How do you like to hibernate at home?

We've designed activities for children aged 5+, to do with their parents, carers or siblings.

They're inspired by objects in our collections, like this ceramic Polar Bear designed by John Skeaping in 1927.

https://bit.ly/3c04fZe

Activities for children aged 5+, to do with their parents, carers or siblings

Address

136 Kingsland Road,
London
E2 8EA

Buses: 67, 149, 242, 243, 394 Hoxton Overground (2mins walk). Underground: Liverpool Street (Bishopsgate exit) then bus 149 or 242. Old Street (exit 2) then bus 242 or 15 mins walk. British Rail: Hoxton (London Overground) 2 minutes walk Liverpool Street or Dalston Kingsland Parking: Very limited meter places available locally. Parking for disabled visitors is available in front of the museum 10.00am - 4.00pm.

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Comments

I saw a programme about this museum on TV, they were mentioning the furnature trade there my great great grandad was a cabinet maker,his name was William James Jansen, I think he was Dutch or Belgium, the period was 1850/60s circa .I was just wondering if you could please tell if there was any archives of him at your museum. He married Margaret fox.they had my great nan Agnes Mary Jansen, and my great aunt Mary.i think they were Jewish thanks for your help
Museum of the Home - You consulted the people about your statue of slaver Geffrye and over 71% said it should come down from its plinth. Yet it stays up. The City of London held a public consultation over what should be done with the statues of slavers -particularly the state of the slavers Cass and Beckford - and 75% said they should come down. And they are coming down. If the City of London can do it - you can do it. Please do the right thing. #GeffryeMustFall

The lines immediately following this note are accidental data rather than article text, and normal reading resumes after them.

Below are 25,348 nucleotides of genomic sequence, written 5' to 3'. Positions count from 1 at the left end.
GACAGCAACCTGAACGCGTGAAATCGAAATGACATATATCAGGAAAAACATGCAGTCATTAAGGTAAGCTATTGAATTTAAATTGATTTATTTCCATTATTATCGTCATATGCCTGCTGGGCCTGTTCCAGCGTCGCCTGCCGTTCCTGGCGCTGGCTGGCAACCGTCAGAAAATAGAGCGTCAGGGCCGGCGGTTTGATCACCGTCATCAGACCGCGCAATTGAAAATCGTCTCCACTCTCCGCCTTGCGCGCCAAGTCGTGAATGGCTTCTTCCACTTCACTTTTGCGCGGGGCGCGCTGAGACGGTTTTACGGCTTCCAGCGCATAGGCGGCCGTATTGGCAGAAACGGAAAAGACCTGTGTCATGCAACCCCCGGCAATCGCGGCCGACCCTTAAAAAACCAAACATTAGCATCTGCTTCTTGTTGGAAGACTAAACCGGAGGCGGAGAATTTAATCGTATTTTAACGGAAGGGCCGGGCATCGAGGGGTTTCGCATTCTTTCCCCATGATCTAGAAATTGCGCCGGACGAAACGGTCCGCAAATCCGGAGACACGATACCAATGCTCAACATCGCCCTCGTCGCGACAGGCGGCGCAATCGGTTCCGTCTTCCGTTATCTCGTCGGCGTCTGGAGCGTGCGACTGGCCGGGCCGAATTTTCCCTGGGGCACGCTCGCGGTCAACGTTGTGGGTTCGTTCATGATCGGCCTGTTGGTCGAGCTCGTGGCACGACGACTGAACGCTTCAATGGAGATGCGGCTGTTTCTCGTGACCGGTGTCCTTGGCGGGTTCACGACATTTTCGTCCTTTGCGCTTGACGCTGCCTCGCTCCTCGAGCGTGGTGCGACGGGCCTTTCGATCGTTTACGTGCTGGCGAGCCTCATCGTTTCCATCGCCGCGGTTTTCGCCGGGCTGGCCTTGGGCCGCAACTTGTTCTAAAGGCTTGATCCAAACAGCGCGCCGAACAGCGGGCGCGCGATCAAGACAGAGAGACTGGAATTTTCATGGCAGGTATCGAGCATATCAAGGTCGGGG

Re Sir Goeffry statue Dear Robin A solution may be sort just by telling the truth. Erect a plaque under the statute stating a few facts about the man. He was merely a trader and much to our historical shame the rulers of our isles at the time saw and sort only profit (it took Wilberforce and many others a long time to have the trade abolished. Did you know we the british people have only just recently paid off the debt/ remunerations to the descendants of the slave traders... Do include that on the plaque please)
We are shocked to read of the distortion of the Board of the Museum of the Home with regard to the Robert Geffrye statue. The survey result clearly asks for it to be taken down and replaced in the museum as part of the local history of save trading. The Board should be replaced. How many other areas of history have they distorted and misled the public?
take the statue down. This is what we said we wanted and you ignored us.
Hackney Stand Up to Racism and Fascism ask If the University og Glasgow get it then Why can't you Museum of the Home? #GeffryeMustFall #blacklivesmatter
Never mind what Oliver Dowden wants. You asked the people and Hackney and we said #GeffryeMustFall.
I had high hopes that the decision to keep the Geffrye instead of remove it, as was unanimously voted for by the publis, would be reversed. It seems though that there's more to this than meets the eye. Please have the courage to do what is right, take a step forward into creating a better world. Yes, it is THAT IMPORTANT. Please remove the Geffrye statue.
I'm shocked that your board basically bowed to pressure from a government minster and ignored the outcome of the public consultation about the statue of Geffrye.